Ramen noodles are in downtown Helena.
Hokkaido Ramen & Izakaya has taken over the old site of Fusion Grille in the Great Northern Town Center.
Izakaya is an informal Japanese pub — somewhere casual to pop in after work for a drink and a snack with friends, said Zack Grobel, kitchen manager and head chef.
"We will have ramen, sushi and appetizers,” Grobel said.
The owner, Tom Cai, owns Nagoya Japanese Steakhouse and Sushi in Helena and in Salem, Oregon. In Salem, the ramen became a big hit and Cai decided to bring it to Helena.
“Ramen is traditional food from Japan that’s imported from China,” Cai said. “It’s everywhere. It’s popping up in New York and now all over the U.S.”
He said this is Helena's first restaurant to serve ramen, which is much different than the instant noodles that might come to mind. There are nine different kinds of ramen on the menu. The ingredients are fresh and each one starts with a broth made in-house. The noodles, Cai said, are the same wheat noodles used in Japan.
There are spicy, saucy and light flavors of ramen. The most common begins with a creamy pork broth and grilled pork meat and includes a soft-boiled egg, marinated to give it a sweet soy taste. Garlic, chilis, scallions and bamboo shoots are added to give extra flavor and a little bit of crunch.
“It’s nice to eat hot soups in the winter,” Grobel said. “It will be a flavor a lot of people in this town have never experienced.”
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Hokkaido Ramen & Izakaya is like no other place in Helena.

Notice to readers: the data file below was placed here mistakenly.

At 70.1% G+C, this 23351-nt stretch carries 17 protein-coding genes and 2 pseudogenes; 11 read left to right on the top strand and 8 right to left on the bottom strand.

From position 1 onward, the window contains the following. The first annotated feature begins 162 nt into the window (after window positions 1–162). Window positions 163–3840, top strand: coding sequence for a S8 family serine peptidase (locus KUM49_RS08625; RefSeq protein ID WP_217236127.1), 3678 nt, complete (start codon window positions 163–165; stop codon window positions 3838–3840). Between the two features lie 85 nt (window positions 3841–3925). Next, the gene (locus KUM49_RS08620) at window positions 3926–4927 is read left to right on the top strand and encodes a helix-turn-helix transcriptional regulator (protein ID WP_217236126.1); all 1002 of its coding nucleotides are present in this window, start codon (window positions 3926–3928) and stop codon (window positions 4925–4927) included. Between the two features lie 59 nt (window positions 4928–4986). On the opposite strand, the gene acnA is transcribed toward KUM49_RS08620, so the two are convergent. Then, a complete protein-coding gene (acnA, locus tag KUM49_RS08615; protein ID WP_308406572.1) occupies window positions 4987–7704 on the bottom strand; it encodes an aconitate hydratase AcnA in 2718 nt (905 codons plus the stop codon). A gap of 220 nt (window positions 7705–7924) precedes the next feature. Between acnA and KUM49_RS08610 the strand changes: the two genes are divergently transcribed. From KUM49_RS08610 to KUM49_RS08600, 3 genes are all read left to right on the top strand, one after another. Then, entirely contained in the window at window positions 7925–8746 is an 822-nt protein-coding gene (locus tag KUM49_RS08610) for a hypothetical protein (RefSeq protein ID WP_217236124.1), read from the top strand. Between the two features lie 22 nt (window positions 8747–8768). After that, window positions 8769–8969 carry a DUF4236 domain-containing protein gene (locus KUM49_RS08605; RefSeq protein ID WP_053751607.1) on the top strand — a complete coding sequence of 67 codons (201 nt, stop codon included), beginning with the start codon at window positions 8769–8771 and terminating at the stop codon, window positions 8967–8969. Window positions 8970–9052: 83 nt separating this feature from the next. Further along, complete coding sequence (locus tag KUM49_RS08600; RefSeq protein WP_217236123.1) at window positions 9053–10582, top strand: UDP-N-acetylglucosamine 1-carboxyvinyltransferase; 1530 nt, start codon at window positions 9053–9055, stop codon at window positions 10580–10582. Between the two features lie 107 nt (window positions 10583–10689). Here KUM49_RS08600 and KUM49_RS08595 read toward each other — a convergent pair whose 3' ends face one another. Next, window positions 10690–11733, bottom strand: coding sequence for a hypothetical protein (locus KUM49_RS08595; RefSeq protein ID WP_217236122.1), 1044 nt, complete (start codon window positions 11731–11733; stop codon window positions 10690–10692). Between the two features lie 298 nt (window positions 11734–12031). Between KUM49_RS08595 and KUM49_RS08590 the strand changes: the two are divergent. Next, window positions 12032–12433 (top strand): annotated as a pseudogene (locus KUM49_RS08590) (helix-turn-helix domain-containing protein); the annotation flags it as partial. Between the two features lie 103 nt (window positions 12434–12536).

“It’s a Japanese, stand-up, drink-and-eat-with-friends restaurant,” said Lawrence Avant, sushi chef. “We have one of these small stores in Oregon and so we’re venturing here.
“We are not Nagoya but we will have some, if not most, of the sushi rolls here as well,” Avant said. “I guarantee everyone will like the ramen.”
The menu is affordable, with ramen offered for about $11, and will include hot and cold appetizers, rice dishes and sushi rolls at “prices that won’t empty your pockets,” Avant said.
Prices range from $3 to $11.
The drink menu will consist of local beer, wine and an “extremely varied” saki list.
“This is more of a fellowship, good relations, communicating watching the game in good spirits (place) with an attractive menu where you can watch the game,” Avant said. “You can eat appetizers and watch the football game on three televisions.”
Cai likes to travel back to Japan every few years to see what’s new. He originally is from China but learned to cook in Japan
“I want to give a full experience here of what they have in Japan," he said.